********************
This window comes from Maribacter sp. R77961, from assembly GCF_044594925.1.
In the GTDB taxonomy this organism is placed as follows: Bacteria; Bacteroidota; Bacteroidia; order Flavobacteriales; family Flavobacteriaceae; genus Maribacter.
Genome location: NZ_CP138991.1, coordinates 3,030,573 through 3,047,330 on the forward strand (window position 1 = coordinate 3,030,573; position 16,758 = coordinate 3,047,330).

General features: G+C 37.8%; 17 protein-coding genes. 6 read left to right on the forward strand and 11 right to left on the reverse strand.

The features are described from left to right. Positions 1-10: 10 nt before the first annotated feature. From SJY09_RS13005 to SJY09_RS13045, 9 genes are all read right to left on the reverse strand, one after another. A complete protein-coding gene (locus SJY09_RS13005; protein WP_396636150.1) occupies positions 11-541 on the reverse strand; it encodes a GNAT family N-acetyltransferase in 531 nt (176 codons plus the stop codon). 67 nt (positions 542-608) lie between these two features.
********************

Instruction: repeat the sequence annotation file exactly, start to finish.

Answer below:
This window comes from Maribacter sp. R77961, from assembly GCF_044594925.1.
In the GTDB taxonomy this organism is placed as follows: Bacteria; Bacteroidota; Bacteroidia; order Flavobacteriales; family Flavobacteriaceae; genus Maribacter.
Genome location: NZ_CP138991.1, coordinates 3,030,573 through 3,047,330 on the forward strand (window position 1 = coordinate 3,030,573; position 16,758 = coordinate 3,047,330).

General features: G+C 37.8%; 17 protein-coding genes. 6 read left to right on the forward strand and 11 right to left on the reverse strand.

The features are described from left to right. Positions 1-10: 10 nt before the first annotated feature. From SJY09_RS13005 to SJY09_RS13045, 9 genes are all read right to left on the reverse strand, one after another. A complete protein-coding gene (locus SJY09_RS13005; protein WP_396636150.1) occupies positions 11-541 on the reverse strand; it encodes a GNAT family N-acetyltransferase in 531 nt (176 codons plus the stop codon). 67 nt (positions 542-608) lie between these two features.